At least there is power available for lights for night skiing already close by.

Workin' 4 Toys
10-14-2006, 05:35 PM
The hard part would be figuring out how to keep the lake full....The army corp of engineers could help with that I'd think.
The equipment...
Let's see, there should be: start, forward, reverse, left, right, bucket up, bucket down, bucket back, bucket dump..Oh and the beer holders...
Oh, and the semi loads of dirt, depending on the size, you might be better off buying the end loader and the dump if you were going to do everything yourself. And make sure you have enough surface area to spread the dirt around.
Don't forget to drive everything out of the "hole" when it rains.....:rolleyes:



Disclaimer- I do not operate heavy equipment, nor do I have any idea what I am talking about.8p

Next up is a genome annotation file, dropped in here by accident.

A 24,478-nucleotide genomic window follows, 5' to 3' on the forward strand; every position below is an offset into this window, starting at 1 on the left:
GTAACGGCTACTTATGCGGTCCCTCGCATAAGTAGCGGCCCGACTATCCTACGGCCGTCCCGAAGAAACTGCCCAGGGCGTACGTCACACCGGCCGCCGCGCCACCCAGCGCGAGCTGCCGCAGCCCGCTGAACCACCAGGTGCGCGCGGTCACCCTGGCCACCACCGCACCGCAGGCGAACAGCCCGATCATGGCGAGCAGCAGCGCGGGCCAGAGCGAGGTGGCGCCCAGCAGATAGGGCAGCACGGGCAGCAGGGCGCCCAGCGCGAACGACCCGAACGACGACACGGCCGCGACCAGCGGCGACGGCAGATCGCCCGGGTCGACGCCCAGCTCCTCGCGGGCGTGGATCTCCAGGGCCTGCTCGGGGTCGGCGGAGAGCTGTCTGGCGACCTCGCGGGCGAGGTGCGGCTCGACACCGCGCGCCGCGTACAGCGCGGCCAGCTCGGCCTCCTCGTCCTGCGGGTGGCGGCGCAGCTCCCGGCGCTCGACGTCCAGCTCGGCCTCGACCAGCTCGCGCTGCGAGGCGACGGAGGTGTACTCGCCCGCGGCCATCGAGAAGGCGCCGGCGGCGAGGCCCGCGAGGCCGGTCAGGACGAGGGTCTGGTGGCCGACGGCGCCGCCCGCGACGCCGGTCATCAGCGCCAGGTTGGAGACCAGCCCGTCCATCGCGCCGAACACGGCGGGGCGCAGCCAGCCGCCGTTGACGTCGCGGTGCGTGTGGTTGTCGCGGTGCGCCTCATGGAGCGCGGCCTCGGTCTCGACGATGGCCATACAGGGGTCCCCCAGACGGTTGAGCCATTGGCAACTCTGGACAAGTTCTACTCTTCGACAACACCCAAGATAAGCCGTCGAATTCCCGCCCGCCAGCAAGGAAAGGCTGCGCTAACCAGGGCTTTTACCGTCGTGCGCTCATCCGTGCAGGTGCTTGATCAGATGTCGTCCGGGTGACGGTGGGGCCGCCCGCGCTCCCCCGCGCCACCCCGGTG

ctkiteboarding
10-14-2006, 07:04 PM
a track hoe , larger dozer,and a site dump truck would be a minimum to excavate a good size lake,,, these thing are costly to buy, rent ,fuel ,,

as for operating,, im sure u could figure it out but your time is money and a good operator will do circle's around a new one so maybe its cost effective to hire one,,

, if you were able to ck #'s after you were done, im guessing it would be cheaper and faster to hire a small contractor to dig it out,,
, i seems easy till your in the mud and u spit a track off the excavator and cant move it,, try 125 per hr for a heavy equipment repair service,, 20 yrs in this kind of business ,,

its alot more difficult then it seems,, good luck and when your done can i come and ride :) R

Tryin-again
10-16-2006, 09:08 AM
just out of curiosity, how hard would it be to dig your own lake without much heavy equipment experience? what would be needed is a scraper, dozer and a compactor.


Most can Operate the equipment, although - A skilled operator on the right equipment generally does a faster - better job - On large jobs they can actually cost less than people renting and do it themselves...

But if you don't try it - you can't get experience..... So jump in - With both feet.. :D

Robert Averyt
10-16-2006, 11:08 AM
I did some research before I had my lake dug.
I think in the long run it is cheaper to have a pro do the excavation.